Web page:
Japan and the Language of Flowers

“If I were asked to explain the Japanese spirit, I would say it is wild cherry blossoms glowing in the morning sun!”
— Motoori Norinaga (1730-1801)

Japan’s flower language isn’t as well develop as the West’s. Japan’s stories and theatre focused on humanizing plants as opposed to using them to convey emotions and messages. Victorian Europe took the language of flowers to an extreme, but Japan had its own set of symbols. Because anime has developed into an international medium, I’ll examine both Japan’s flower symbology and the West’s flower language. You will see both styles mixed in anime. 

Japan’s Language of Flowers

chrysanthemum seller in Japan c. 1890
A chrysanthemum seller in Japan, ca. 1890, photographer unknown, via Photographic Heritage

During the Heian period, the symbolism of flowers took off, appearing in noh, poetry, and the world’s first novel. However, Japanese language allows for an identification between human emotions and nature that English doesn’t really allow (Poulton, 1997). In Japanese culture, natural phenomena has a spiritual life and power of its own. Noh showcases this in its more than a dozen plays that feature a flower or tree revealing itself as an incarnation of a god or Buddha. Various folk stories feature trees and flower spirits that can marry humans and bear children. The Willow Wife is one of my favorites. This aspect of Japanese culture remains unique. We don’t find many European stories that allow plants to be Christian saints or to marry humans.

Hanami, or flower viewing, was popular during the Heian period. The cherry blossom became a favorite, representing the fleeting moments of life. But each season had its own flower. And not everyone loved the sakura. The poet Saigyo found his hermitage invaded by visitors wanting to see a nearby tree’s blossoms (Poulton, 1997). He doesn’t refuse them when they visit, but he grumbles about it in a poem:

The cherries’ only fault: the crowds that gather when they bloom

Despite its popularity, the cherry blossom wasn’t the most important flower. Chrysanthemums became the symbol of the imperial house soon after they arrived from China. The flower became the imperial crest and the throne of the emperor was even named after it: the Chrysanthemum Throne (Lombardi, 2014). The flower meant the opposite of the cherry blossom: it represented longevity and power as opposed to transient beauty and gentleness.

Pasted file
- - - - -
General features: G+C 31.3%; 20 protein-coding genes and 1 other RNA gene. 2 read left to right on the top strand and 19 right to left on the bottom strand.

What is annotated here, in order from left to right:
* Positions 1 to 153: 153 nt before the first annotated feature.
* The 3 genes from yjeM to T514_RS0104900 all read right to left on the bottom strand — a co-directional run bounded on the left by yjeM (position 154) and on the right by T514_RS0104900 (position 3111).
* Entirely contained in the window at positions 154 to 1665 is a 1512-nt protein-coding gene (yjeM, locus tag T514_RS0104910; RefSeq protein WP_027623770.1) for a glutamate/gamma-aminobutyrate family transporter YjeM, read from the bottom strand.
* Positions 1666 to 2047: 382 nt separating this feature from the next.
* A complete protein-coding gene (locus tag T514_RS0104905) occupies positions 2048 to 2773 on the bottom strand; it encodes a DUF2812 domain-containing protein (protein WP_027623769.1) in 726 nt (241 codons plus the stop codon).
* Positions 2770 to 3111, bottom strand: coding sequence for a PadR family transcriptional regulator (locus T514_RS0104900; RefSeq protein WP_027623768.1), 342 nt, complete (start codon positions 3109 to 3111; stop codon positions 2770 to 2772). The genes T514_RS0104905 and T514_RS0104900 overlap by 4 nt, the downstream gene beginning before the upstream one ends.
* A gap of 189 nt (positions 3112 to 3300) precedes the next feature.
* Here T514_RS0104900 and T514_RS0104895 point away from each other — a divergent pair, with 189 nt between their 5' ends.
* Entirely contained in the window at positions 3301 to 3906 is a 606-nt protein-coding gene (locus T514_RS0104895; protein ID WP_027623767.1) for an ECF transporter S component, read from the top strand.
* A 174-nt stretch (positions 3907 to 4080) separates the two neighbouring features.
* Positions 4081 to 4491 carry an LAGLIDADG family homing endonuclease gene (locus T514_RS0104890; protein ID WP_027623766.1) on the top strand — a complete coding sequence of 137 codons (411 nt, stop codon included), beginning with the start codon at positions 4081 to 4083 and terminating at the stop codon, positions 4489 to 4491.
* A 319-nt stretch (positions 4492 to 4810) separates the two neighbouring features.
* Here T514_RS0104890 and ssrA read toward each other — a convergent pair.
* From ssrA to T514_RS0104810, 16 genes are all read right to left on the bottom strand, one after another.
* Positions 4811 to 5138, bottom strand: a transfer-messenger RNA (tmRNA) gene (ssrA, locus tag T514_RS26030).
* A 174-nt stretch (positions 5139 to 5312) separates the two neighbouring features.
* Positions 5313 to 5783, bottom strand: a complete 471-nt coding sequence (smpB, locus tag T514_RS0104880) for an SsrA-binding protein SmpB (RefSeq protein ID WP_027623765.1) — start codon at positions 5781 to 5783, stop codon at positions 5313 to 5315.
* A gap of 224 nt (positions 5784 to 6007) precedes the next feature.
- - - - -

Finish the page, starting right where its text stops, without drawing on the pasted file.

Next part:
While most flowers associated with Japanese women, the chrysanthemum directly associated with men. In the story of The Chrysanthemum Spirit, a young woman falls in love with a handsome courtier. She eventually finds out he is an autumn flower–the chrysanthemum–that took the shape of a human. The story “uses visual and poetic imagery traditionally associated with women to reframe reproductive potency in male terms (McCormick, 2013).”

Murasaki and Floral Characters

Japanese women with cherry blossomsWhile shapeshifting flowers remained popular in noh and traditional stories, Murasaki took the idea and converted it into indirect story telling in her Tale of Genji. The novel tells its story indirectly through what is left unsaid and it’s imagery. It’s a difficult read because of it’s layers. Murasaki used various flowers to represent character personalities, future events, themes, and more. She relied on the reader to put everything together.

Murasaki weaved the names of flowers into chapter titles to suggest the events that will happen and the characters associated with each chapter. Flower included: evening glory, saffron flower, hollyhock, orange blossoms, lavender, morning glory, plum, cherry blossoms, carnations, and many others. She gives many of the women in Genji’s life the names of flowers. They act as shorthand for the character of each woman and stand in for her.

In one scene, Genji and a woman named Yugao were having an affair. Yugao was a common flower at the time. It blooms only at night and dies soon after. During their trist, Murasaki makes repeated references to a blooming yugao, foreshadowing Yugao’s early death just a few scenes later (Kido, 1988). Murasaki makes other flower references to foreshadow Genji’s other affairs and the fates of each woman. Even Genji’s fall from grace can be seen in these flower symbols. Centuries later, Charlotte Bronte would adopt the same technique for her work.